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Why It’s Time For The Insurance Industry To Live Up To Its Promise

iLeads Mortgage Market Minute
Welcome to iLeads Insurance Market Minute, where we bring you the latest, most relevant news regarding the insurance market. Last week you were reading Insurers Lobby For Federal Pandemic Insurance Program. This week we’re bringing you:

 

Does “All Risk” insurance cover pandemics?*

The question of whether an “all-risk” insurance policy should cover business losses resulting from the COVID-19 pandemic continues to dominate industry headlines, as a Miami, FL-based casino sues its insurer over a denied claim.

Operators of Magic City Casino filed the lawsuit in federal court in South Florida last week, The News Service of Florida reported. The complaint names four insurance companies, which allegedly wrongfully denied the casino over business interruption losses. The four companies named are AXA XL Insurance Group, Indian Harbor Insurance (an AXA subsidiary), Hallmark Specialty Insurance, and Ategrity Specialty Insurance.

The lawsuit claimed that the four had sold “all-risk” property insurance policies to the casino, which includes covering business interruption losses. Read more in-depth here.

 

Why Elon Musk’s autonomous driving ideas don’t worry insurers*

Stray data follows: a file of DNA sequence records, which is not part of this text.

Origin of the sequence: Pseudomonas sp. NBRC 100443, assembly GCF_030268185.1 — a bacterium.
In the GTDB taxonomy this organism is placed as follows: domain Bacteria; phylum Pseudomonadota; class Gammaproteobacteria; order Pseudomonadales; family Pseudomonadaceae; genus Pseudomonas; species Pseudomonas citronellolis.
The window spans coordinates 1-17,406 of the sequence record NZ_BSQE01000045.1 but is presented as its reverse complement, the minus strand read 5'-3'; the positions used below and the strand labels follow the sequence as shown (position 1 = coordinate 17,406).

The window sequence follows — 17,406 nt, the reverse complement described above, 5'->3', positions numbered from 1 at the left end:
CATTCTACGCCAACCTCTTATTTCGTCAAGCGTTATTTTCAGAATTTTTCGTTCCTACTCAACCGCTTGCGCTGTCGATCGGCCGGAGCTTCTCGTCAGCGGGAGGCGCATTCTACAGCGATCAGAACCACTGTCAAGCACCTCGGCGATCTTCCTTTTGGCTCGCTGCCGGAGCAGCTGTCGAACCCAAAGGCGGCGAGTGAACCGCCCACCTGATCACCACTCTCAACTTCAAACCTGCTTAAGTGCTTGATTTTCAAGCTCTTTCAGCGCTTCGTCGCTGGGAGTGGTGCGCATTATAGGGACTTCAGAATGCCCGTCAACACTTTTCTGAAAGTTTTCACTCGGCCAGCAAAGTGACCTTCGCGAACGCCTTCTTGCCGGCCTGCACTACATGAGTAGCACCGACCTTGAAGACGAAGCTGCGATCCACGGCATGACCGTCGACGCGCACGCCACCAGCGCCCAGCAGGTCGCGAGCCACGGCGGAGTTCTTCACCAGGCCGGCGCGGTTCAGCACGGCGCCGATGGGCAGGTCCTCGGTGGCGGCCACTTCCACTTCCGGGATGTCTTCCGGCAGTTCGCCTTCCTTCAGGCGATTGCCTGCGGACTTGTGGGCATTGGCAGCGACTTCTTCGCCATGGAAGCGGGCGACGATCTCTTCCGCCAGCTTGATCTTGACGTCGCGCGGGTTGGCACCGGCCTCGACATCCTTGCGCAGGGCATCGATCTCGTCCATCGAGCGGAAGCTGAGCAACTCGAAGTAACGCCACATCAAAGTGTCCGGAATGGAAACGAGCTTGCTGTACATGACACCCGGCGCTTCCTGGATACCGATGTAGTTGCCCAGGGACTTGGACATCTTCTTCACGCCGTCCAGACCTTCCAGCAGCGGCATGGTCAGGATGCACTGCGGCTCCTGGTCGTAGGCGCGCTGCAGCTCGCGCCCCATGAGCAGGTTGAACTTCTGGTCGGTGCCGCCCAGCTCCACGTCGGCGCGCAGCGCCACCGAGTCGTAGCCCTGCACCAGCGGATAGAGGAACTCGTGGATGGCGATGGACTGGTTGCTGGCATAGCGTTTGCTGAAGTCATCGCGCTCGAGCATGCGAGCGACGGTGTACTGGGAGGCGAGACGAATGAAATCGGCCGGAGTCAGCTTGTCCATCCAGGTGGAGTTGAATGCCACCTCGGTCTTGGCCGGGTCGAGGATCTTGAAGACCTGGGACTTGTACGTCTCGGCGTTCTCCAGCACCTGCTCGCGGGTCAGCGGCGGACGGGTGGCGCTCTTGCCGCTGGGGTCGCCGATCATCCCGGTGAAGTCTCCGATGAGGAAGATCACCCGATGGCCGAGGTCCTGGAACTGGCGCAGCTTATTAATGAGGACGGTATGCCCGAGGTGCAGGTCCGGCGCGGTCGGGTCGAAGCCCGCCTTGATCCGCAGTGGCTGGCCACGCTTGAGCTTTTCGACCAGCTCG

Five years ago, the impact of technology on auto insurers was thought to be straightforward: Self-driving cars were coming soon, and they would be so safe, and people would need car insurance about as much as printed newspapers.

If only it had been so simple.

Instead, technology is coming to cars, and insurance, much more gradually. Insurance companies like Allstate, Progressive, and Berkshire Hathaway’s Geico are embracing it, but in a measured way. And the impact on their business seems likely to be slow and steady, rather than rapidly transformative.

Instead of self-driving cars, the auto industry is moving cautiously toward better safety equipment and information sharing. Research into autonomous and more-connected vehicles is helping to make those goals more attainable. And insurers are settling for baby steps like in-car monitors that let customers get discounts if they let carriers track how often they accelerate, swerve or stop suddenly — all behavior tied to accident rates. That means change is coming, but much more slowly, to a once-hidebound business that tech seers thought was next in line to get disrupted. Read more in-depth here.

 

Why it’s time for the insurance industry to live up to its promise*

If the for-profit world of business is suffering as a result of the coronavirus, you can imagine the toll that the pandemic has taken on non-profit sectors around the world. Volunteering Australia noted that the decline in volunteering during COVID-19, and specifically from February to April this year, has been substantial, with 65.9% of volunteers estimated to have stopped volunteering. Similar trends have been observed in other countries, including Canada, the US, the UK, and across Asia-Pacific.

The impact of the pandemic has also been reflected in the bottom lines of non-profit associations. Imagine Canada found that almost three-quarters of surveyed non-profits reported that donations are down, while a similar percentage of organizations in the US surveyed by La Piana Consulting reported a drop in revenue. Read more in-depth here.

 

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